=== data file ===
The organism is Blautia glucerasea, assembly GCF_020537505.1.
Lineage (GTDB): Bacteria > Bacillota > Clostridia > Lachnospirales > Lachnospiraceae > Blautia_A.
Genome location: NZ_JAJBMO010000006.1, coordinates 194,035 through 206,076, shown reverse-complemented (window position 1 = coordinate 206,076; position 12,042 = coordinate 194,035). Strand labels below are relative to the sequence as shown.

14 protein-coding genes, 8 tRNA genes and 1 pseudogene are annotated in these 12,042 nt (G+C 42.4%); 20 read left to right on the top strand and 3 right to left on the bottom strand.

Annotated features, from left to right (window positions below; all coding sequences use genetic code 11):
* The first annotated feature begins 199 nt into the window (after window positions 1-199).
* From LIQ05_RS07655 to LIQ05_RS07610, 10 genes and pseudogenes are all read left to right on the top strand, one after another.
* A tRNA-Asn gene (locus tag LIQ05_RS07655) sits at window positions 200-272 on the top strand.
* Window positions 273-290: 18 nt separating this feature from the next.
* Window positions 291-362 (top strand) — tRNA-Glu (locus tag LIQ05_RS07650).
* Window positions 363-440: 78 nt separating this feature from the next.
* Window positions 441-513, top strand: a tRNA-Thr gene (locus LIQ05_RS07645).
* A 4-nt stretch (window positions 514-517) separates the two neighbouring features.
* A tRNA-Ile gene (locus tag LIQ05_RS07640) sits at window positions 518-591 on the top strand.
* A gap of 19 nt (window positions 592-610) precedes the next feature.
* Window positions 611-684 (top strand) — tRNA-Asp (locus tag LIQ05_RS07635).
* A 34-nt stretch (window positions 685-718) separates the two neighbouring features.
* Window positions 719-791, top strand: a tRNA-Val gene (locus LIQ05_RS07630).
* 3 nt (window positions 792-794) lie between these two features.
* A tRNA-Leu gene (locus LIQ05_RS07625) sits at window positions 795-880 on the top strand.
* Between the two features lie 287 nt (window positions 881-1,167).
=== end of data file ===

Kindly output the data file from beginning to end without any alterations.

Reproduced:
The organism is Blautia glucerasea, assembly GCF_020537505.1.
Lineage (GTDB): Bacteria > Bacillota > Clostridia > Lachnospirales > Lachnospiraceae > Blautia_A.
Genome location: NZ_JAJBMO010000006.1, coordinates 194,035 through 206,076, shown reverse-complemented (window position 1 = coordinate 206,076; position 12,042 = coordinate 194,035). Strand labels below are relative to the sequence as shown.

14 protein-coding genes, 8 tRNA genes and 1 pseudogene are annotated in these 12,042 nt (G+C 42.4%); 20 read left to right on the top strand and 3 right to left on the bottom strand.

Annotated features, from left to right (window positions below; all coding sequences use genetic code 11):
* The first annotated feature begins 199 nt into the window (after window positions 1-199).
* From LIQ05_RS07655 to LIQ05_RS07610, 10 genes and pseudogenes are all read left to right on the top strand, one after another.
* A tRNA-Asn gene (locus tag LIQ05_RS07655) sits at window positions 200-272 on the top strand.
* Window positions 273-290: 18 nt separating this feature from the next.
* Window positions 291-362 (top strand) — tRNA-Glu (locus tag LIQ05_RS07650).
* Window positions 363-440: 78 nt separating this feature from the next.
* Window positions 441-513, top strand: a tRNA-Thr gene (locus LIQ05_RS07645).
* A 4-nt stretch (window positions 514-517) separates the two neighbouring features.
* A tRNA-Ile gene (locus tag LIQ05_RS07640) sits at window positions 518-591 on the top strand.
* A gap of 19 nt (window positions 592-610) precedes the next feature.
* Window positions 611-684 (top strand) — tRNA-Asp (locus tag LIQ05_RS07635).
* A 34-nt stretch (window positions 685-718) separates the two neighbouring features.
* Window positions 719-791, top strand: a tRNA-Val gene (locus LIQ05_RS07630).
* 3 nt (window positions 792-794) lie between these two features.
* A tRNA-Leu gene (locus LIQ05_RS07625) sits at window positions 795-880 on the top strand.
* Between the two features lie 287 nt (window positions 881-1,167).